Report Card on the Diet Quality of African Americans
P. Peter Basiotis
The Healthy Eating Index (HEI), computed on a regular basis by the U.S. Department of Agriculture (USDA), is a summary measure of people’s overall diet quality. The most recent HEI report found that Americans’ diet quality varies by demographic and socioeconomic characteristics. Of the various population subgroups, African Americans have a diet of particularly poor quality. This Nutrition Insight examines the diet of African Americans in more depth. Data used are from USDA’s 1994-96 Continuing Survey of Food Intakes by Individuals, a nationally representative survey containing information on food consumption and nutrient intake.
Healthy Eating Index
The Healthy Eating Index consists of 10 components, each representing different aspects of a healthful diet:
* Components 1-5 measure the degree to which a person’s diet conforms to the USDA’s Food Guide Pyramid serving recommendations for the five major food groups: Grains (bread, cereal, rice, and pasta), vegetables, fruits, milk (milk, yogurt, and cheese), and meat (meat, poultry, fish, dry beans, eggs, and nuts).
* Component 6 measures total fat consumption as a percentage of total food energy (calorie) intake.
* Component 7 measures saturated fat consumption as a percentage of total food energy intake.
* Component 8 measures total cholesterol intake.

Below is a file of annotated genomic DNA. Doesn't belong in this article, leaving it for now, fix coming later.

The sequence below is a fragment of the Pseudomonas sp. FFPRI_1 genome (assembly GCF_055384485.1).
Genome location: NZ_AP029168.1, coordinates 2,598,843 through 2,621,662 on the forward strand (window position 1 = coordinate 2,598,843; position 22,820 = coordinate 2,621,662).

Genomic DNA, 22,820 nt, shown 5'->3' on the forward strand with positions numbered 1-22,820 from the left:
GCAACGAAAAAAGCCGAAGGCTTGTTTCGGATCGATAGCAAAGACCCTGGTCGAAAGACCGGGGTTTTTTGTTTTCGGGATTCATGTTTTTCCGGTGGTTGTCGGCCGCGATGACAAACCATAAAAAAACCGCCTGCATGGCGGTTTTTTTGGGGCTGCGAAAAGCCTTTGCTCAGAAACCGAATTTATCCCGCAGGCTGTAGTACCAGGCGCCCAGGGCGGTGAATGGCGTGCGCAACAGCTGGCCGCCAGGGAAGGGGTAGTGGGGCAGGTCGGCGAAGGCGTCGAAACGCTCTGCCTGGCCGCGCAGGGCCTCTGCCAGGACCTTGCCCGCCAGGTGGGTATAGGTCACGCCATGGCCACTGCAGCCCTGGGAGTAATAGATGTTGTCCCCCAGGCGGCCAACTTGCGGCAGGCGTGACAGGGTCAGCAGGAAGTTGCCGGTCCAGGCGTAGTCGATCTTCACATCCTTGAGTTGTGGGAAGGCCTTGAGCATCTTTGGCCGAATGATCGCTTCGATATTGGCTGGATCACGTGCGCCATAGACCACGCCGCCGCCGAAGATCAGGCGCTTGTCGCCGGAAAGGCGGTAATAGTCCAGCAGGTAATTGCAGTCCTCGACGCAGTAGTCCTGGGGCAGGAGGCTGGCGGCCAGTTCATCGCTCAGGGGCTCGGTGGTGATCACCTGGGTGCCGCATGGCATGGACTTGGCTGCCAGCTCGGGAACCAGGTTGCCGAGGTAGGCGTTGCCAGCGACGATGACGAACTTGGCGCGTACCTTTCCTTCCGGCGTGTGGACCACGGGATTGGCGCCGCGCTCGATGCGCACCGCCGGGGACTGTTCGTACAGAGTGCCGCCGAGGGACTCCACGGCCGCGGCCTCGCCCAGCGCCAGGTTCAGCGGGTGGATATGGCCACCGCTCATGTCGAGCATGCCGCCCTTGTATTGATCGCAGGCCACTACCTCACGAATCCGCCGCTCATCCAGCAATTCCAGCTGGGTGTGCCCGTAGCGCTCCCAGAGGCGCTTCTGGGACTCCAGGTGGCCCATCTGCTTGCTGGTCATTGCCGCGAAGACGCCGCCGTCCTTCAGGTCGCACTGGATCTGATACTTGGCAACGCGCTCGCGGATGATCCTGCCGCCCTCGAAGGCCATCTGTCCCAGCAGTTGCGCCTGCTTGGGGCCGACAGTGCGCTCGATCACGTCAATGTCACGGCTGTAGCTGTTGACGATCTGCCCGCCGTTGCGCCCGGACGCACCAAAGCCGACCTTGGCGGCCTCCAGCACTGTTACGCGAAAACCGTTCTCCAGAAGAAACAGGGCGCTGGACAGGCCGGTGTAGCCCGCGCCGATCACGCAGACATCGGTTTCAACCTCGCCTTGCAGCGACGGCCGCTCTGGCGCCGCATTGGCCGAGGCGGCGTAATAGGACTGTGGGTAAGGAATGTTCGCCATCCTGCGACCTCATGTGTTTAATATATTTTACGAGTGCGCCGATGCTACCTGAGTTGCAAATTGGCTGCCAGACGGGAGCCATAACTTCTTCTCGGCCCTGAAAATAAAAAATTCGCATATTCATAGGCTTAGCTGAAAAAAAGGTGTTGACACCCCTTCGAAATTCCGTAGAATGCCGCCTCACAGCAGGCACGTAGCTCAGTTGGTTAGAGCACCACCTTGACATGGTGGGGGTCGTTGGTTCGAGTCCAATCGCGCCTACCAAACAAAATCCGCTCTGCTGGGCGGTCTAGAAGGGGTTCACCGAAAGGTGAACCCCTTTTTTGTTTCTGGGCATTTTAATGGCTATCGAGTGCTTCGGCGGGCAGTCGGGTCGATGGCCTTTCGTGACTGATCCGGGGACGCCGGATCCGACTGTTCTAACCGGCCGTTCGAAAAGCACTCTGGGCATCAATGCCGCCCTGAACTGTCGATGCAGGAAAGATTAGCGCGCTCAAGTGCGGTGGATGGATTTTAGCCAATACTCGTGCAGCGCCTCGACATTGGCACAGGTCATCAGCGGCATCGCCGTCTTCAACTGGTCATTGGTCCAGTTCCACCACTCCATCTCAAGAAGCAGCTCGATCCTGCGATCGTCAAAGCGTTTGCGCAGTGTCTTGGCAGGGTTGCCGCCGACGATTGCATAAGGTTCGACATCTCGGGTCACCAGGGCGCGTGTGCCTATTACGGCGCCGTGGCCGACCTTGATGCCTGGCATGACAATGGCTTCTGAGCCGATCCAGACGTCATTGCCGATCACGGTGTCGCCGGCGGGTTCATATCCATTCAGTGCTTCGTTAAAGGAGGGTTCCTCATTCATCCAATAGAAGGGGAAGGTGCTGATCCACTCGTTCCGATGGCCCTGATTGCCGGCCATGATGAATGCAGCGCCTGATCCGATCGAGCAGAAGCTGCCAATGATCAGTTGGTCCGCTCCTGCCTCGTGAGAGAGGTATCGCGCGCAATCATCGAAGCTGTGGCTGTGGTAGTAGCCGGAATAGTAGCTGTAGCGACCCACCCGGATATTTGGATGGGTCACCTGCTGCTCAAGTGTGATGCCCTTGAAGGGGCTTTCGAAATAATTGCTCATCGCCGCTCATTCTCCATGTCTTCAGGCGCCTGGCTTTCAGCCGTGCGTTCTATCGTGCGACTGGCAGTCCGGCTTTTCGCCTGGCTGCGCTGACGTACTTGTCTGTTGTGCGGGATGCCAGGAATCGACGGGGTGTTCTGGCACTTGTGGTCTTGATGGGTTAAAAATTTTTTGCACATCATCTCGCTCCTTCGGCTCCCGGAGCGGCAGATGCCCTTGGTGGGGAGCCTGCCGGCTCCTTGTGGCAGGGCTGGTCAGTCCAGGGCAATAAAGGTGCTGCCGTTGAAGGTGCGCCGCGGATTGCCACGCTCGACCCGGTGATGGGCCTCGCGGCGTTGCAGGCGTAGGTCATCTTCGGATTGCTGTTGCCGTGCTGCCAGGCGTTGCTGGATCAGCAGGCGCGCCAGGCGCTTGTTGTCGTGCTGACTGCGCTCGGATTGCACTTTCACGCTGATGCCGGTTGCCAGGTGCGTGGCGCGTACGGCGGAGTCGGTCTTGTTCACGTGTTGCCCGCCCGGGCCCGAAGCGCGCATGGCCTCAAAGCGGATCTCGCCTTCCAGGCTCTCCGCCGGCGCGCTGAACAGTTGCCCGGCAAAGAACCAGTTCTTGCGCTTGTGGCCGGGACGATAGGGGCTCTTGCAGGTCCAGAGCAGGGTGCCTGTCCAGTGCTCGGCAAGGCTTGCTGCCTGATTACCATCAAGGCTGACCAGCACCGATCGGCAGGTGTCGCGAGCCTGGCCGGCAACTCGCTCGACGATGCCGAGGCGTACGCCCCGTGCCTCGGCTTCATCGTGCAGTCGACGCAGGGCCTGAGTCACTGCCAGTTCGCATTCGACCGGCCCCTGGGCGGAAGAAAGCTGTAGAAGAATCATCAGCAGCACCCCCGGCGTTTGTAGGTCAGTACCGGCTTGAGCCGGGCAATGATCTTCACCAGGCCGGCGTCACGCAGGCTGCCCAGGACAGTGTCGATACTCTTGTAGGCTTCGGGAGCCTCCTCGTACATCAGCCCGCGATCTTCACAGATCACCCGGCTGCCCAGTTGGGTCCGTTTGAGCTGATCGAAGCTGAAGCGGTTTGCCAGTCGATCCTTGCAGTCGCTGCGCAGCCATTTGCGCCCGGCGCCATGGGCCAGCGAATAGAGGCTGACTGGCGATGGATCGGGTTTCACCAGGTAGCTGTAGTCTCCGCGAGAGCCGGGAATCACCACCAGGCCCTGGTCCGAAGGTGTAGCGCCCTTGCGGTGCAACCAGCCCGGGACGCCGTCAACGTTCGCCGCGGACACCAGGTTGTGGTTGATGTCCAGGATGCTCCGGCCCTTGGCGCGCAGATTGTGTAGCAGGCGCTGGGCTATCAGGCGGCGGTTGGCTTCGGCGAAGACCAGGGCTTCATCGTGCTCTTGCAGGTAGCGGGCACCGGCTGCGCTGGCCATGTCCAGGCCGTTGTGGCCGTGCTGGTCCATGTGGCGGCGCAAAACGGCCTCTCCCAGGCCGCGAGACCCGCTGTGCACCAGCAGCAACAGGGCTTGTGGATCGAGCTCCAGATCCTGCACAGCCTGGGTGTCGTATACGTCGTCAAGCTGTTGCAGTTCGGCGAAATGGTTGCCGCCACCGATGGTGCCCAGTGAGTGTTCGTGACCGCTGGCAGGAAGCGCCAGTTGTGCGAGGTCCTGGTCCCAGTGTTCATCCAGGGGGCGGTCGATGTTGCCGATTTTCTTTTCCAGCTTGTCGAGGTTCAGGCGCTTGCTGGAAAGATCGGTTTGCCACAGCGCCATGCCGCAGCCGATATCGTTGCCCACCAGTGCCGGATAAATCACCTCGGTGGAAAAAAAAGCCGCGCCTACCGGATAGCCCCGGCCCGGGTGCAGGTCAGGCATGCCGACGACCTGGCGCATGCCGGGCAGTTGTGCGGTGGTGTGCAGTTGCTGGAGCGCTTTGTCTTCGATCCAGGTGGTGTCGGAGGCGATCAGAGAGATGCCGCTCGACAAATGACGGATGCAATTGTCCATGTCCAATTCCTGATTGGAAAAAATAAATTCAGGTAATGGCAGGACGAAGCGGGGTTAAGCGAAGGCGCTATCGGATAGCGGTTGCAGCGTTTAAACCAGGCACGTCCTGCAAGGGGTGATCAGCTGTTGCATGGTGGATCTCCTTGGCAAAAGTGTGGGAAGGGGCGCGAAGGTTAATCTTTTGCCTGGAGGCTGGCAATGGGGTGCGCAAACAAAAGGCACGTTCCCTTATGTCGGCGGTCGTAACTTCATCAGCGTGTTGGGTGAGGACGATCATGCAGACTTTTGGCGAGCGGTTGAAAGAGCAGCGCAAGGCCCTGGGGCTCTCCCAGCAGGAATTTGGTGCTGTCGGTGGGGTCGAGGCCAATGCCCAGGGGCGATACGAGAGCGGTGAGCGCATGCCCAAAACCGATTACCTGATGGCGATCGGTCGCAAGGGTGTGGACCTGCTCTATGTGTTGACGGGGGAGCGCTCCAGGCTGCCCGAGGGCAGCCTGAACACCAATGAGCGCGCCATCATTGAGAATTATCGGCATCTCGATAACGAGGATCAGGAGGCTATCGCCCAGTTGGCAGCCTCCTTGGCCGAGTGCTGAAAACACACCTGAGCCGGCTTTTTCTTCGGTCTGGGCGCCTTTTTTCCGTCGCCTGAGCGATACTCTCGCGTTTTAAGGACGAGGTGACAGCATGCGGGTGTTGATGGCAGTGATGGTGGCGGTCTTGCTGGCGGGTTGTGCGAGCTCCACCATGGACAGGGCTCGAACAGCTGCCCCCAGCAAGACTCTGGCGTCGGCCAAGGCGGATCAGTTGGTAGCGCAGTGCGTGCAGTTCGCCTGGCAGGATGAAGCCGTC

* Component 9 measures total sodium intake.
* Component 10 measures variety in a person’s diet.
Each component of the Index has a maximum score of 10 and a minimum score of zero. Intermediate scores are computed proportionately. High component scores indicate intakes close to recommended ranges or amounts; low component scores indicate less compliance with recommended ranges or amounts. The maximum overall score for the 10 components combined is 100. An HEI score above 80 implies a “good” diet, an HEI score between 51 and 80 implies a diet that “needs improvement,” and an HEI score less than 51 implies a “poor” diet.
Healthy Eating Index Score for African Americans
The mean HEI score for African Americans is 59, compared with 64 for Whites and 65 for the Other racial group (Asian/Pacific Islander Americans, American Indians, and Alaskan Natives). Only 5 percent of African Americans, compared with 11 percent of Whites, have a good diet (fig. 1). Twenty-eight percent of African Americans have a poor diet, compared with 16 percent of Whites and 14 percent of the Other racial group. Most people in all three groups have a diet that needs improvement.
[Figure 1 ILLUSTRATION OMITTED]
African Americans do better on the cholesterol component of the HEI relative to the other components (table). Their cholesterol score averages 7.4 on a scale of zero to 10. Whites and the Other racial group also score well on the cholesterol component. This indicates that Americans in general are heeding the message of consuming a low cholesterol diet. The fruits component has the lowest mean score (3.5) for African Americans, and the milk component, the second lowest score (4.2). African Americans consume lower amounts of fruits and milk products than others do. Prevalence of lactose intolerance could be one reason why African Americans consume less of milk products than others. African Americans score lower than other groups on the total and saturated fat components of the Index; only 31 percent of African Americans meet the dietary recommendation for total fat.